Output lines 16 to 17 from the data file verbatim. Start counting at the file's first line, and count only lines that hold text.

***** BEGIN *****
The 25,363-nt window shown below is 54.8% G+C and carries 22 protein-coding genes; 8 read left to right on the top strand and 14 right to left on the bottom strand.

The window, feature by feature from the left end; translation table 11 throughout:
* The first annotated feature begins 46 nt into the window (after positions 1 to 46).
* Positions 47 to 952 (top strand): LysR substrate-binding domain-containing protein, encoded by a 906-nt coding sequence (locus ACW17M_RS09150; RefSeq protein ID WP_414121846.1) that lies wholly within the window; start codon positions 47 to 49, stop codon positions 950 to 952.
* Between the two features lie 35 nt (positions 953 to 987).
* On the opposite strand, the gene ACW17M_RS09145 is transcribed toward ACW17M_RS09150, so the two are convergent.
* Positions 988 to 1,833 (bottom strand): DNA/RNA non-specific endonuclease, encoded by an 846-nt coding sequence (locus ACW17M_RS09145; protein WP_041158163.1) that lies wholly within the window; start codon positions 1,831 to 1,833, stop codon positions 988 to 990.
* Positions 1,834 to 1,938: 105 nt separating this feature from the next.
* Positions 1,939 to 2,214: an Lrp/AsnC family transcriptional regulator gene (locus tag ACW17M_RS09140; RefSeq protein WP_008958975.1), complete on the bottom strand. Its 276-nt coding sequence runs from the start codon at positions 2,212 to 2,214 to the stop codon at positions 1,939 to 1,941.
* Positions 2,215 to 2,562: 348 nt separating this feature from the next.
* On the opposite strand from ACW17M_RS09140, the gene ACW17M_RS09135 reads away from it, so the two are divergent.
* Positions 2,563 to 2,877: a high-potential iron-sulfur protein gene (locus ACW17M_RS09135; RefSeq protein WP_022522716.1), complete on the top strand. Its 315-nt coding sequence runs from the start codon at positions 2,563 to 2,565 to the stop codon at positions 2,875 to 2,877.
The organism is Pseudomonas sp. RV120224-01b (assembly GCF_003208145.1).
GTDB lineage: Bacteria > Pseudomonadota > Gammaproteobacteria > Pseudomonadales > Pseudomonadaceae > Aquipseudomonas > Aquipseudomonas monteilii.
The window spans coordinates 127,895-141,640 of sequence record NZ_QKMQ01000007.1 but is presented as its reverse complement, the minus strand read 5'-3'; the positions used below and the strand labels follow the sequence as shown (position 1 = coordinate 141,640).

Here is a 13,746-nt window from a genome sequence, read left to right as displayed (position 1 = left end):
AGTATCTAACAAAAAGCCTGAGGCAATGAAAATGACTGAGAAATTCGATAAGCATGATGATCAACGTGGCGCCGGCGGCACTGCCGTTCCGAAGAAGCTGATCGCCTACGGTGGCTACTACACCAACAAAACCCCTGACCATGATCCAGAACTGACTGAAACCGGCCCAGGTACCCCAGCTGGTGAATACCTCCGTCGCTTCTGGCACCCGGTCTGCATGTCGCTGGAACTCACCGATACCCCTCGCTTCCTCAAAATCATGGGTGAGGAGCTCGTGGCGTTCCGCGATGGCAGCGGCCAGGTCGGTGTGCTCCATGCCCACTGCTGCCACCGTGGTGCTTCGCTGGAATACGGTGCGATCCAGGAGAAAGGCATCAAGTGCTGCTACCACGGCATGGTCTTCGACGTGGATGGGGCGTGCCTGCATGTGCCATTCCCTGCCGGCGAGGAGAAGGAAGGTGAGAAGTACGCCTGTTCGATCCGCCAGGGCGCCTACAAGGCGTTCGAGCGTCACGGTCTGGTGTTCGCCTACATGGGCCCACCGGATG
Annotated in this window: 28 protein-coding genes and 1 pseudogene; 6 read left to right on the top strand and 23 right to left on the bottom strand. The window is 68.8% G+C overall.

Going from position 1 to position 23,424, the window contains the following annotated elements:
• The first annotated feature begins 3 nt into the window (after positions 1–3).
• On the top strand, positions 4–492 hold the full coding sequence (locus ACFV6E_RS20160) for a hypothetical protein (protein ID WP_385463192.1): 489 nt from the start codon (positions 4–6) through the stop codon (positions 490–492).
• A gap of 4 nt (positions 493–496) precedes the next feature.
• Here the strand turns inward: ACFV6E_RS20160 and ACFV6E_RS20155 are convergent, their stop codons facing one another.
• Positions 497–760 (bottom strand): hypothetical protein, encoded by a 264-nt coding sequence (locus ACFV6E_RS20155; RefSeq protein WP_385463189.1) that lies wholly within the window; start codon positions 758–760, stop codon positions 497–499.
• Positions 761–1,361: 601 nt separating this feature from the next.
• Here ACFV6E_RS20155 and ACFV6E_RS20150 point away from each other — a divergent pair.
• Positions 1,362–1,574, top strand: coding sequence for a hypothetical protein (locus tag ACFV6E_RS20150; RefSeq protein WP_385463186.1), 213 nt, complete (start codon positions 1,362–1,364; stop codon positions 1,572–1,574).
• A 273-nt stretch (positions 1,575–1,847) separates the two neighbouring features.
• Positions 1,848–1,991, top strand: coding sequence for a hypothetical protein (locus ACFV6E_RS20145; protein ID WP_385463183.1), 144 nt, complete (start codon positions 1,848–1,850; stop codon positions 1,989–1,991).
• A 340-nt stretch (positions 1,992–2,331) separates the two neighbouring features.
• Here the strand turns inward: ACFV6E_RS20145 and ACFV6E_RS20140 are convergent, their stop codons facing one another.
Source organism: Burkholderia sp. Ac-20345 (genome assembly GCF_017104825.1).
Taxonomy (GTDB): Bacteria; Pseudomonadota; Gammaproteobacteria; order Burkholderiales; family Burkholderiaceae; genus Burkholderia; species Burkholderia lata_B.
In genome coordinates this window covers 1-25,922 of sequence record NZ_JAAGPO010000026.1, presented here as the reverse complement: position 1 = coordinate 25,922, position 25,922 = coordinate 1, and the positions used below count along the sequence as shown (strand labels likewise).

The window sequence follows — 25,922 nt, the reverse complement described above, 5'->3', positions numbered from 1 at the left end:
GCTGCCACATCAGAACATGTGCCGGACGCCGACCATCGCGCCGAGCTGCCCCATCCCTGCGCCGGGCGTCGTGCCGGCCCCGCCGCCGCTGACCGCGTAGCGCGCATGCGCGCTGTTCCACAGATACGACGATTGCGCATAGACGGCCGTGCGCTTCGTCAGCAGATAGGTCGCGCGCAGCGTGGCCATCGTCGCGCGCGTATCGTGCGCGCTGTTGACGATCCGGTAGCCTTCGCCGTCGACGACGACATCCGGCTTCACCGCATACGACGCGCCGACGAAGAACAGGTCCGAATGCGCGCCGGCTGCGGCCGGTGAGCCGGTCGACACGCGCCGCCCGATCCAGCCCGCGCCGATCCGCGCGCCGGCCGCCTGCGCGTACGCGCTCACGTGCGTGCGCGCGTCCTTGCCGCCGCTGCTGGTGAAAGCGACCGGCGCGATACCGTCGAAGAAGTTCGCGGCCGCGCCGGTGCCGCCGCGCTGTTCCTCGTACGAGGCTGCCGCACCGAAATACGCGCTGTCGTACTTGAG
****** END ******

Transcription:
Here is a 13,746-nt window from a genome sequence, read left to right as displayed (position 1 = left end):
AGTATCTAACAAAAAGCCTGAGGCAATGAAAATGACTGAGAAATTCGATAAGCATGATGATCAACGTGGCGCCGGCGGCACTGCCGTTCCGAAGAAGCTGATCGCCTACGGTGGCTACTACACCAACAAAACCCCTGACCATGATCCAGAACTGACTGAAACCGGCCCAGGTACCCCAGCTGGTGAATACCTCCGTCGCTTCTGGCACCCGGTCTGCATGTCGCTGGAACTCACCGATACCCCTCGCTTCCTCAAAATCATGGGTGAGGAGCTCGTGGCGTTCCGCGATGGCAGCGGCCAGGTCGGTGTGCTCCATGCCCACTGCTGCCACCGTGGTGCTTCGCTGGAATACGGTGCGATCCAGGAGAAAGGCATCAAGTGCTGCTACCACGGCATGGTCTTCGACGTGGATGGGGCGTGCCTGCATGTGCCATTCCCTGCCGGCGAGGAGAAGGAAGGTGAGAAGTACGCCTGTTCGATCCGCCAGGGCGCCTACAAGGCGTTCGAGCGTCACGGTCTGGTGTTCGCCTACATGGGCCCACCGGATG